According to timeandate.com: “On June 14, 1777, the Continental Congress replaced the British symbols of the Grand Union flag with a new design featuring 13 white stars in a circle on a field of blue and 13 red and white stripes—one for each state. Although it is not certain, this flag may have been made by the Philadelphia seamstress Betsy Ross, who was an official flag maker for the Pennsylvania Navy. The number of stars increased as the new states entered the Union, but the number of stripes stopped at 15 and was later returned to 13.”
Flag Day started with a few public schools in the 1800s and, of course, is surrounded with patriotic lore like the making of the first flag by Betsy Ross. In June 1886 Bernard Cigrand made a proposal for an annual observance to commemorate the birth of the flag in an article he wrote in the Chicago Argus newspaper titled “The Fourteenth of June.” Over time, states adopted the holiday and more and more celebrations sprung up. In 1914, Franklin K. Lane, then secretary of the interior, delivered a speech on Flag Day, saying the flag had told him: “I am what you make me, nothing more. I swing before your eyes as a bright gleam of color, a symbol of yourself.”
Two years later, President Woodrow Wilson issued a proclamation calling for a nationwide observance of the event on June 14, 1916 which memorialized the holiday Nationwide. However, with all that, Flag Day did not become official until August 1949, when President Harry Truman signed the legislation and proclaimed June 14 as Flag Day. In 1966, Congress also requested that the President issue annually a proclamation designating the week in which June 14 occurs as National Flag Week. Since that time, each year the President has issued a proclamation to: “call on government officials in the USA to display the flag of the United States on all government buildings on Flag Day; and to urge US residents to observe Flag Day as the anniversary of the adoption on June 14, 1777, by the Continental Congress of the Stars and Stripes as the official flag of the United States.”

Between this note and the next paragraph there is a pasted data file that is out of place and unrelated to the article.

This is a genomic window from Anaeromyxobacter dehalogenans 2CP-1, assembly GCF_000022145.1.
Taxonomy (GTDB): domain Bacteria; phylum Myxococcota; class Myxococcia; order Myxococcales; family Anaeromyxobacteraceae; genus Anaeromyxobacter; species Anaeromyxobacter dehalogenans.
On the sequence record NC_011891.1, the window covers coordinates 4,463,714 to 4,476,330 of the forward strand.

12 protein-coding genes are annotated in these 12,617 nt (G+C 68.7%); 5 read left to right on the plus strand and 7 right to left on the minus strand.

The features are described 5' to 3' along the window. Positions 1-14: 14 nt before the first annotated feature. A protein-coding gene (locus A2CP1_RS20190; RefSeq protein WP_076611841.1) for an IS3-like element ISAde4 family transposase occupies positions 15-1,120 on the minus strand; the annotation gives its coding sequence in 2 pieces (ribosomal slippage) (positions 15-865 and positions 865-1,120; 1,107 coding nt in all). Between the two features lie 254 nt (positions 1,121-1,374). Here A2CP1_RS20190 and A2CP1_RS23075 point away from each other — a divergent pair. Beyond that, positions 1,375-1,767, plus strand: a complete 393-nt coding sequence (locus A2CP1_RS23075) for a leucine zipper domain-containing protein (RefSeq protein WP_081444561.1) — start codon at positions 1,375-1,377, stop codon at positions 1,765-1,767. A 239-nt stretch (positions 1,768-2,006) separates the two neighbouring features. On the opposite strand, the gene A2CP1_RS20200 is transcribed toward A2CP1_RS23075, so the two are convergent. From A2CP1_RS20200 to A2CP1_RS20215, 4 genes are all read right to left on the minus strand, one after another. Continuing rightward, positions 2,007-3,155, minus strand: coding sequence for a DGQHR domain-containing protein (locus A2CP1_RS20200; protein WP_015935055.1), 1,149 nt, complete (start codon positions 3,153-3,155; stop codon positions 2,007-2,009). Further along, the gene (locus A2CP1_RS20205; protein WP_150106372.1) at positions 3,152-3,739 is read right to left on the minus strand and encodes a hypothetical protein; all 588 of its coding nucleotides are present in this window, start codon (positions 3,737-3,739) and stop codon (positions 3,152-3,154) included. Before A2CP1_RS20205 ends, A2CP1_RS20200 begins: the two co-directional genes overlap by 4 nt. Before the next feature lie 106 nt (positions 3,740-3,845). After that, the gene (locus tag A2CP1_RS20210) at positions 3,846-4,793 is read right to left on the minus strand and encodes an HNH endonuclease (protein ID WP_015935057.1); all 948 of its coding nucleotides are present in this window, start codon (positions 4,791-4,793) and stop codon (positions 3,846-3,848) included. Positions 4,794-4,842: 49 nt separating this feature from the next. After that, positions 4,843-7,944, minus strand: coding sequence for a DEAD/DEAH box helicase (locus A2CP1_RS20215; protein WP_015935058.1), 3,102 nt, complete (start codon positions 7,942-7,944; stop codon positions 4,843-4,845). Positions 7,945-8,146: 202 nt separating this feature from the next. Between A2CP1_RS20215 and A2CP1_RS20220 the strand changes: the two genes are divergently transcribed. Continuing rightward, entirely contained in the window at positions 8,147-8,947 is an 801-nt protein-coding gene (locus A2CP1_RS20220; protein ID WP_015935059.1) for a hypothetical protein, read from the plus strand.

The American flag, also called “Old Glory” or “star-spangled banner,” has changed in design over the years. In fact that “star-spangled banner” that flew over Fort McHenry, had fifteen stripes and stars. By 1820, with new states in the union, the strips had been reduced back to the original 13 with equal horizontal stripes of red (top and bottom) alternating with white, with a blue rectangle in the canton bearing 50 small, white, five-pointed stars. Today, each of the 50 stars represents one of the 50 states in the United States and the 13 stripes represent the original 13 colonies that became the first states in the Union.
What do people do?
According to timeandate.com:
Flag Day falls within National Flag Week, a time when Americans reflect on the foundations of the nation’s freedom. The flag of the United States represents freedom and has been an enduring symbol of the country’s ideals since its early days. During both events, Americans also remember their loyalty to the nation, reaffirm their belief in liberty and justice, and observe the nation’s unity.
Many people in the United States honor this day by displaying the American flag at homes and public buildings. Other popular ways of observing this holiday include: flag-raising ceremonies; Flag Day services; school quizzes and essay competitions about the American flag; musical salutes; street parades; and awards for special recognition.
Organizations such as The National Flag Day Foundation are actively involved in coordinating activities centered on the event and keeping the flag’s traditions alive. Following Flag Day is Honor America Days, a 21-day period through to Independence Day (July 4) to honor America. During this period, people hold public gatherings and activities to celebrate and honor the nation.
What does your family do?
People across the United States celebrate Flag Day on June 14 each year to honor the United States flag and to commemorate the flag’s adoption. On the same day, the United States Army celebrates its birthday. Flag Day, and the lead up to it, is a great way to educate the whole Scout family about the care and keeping of the flag and to lead out in celebrations of many kinds. For example, I have always been fascinated by flag history, so at the Alder household we post historical flags begining that day through Pioneer day.
We want to know what you do to begin this patriotic season; tell us in the comment section below.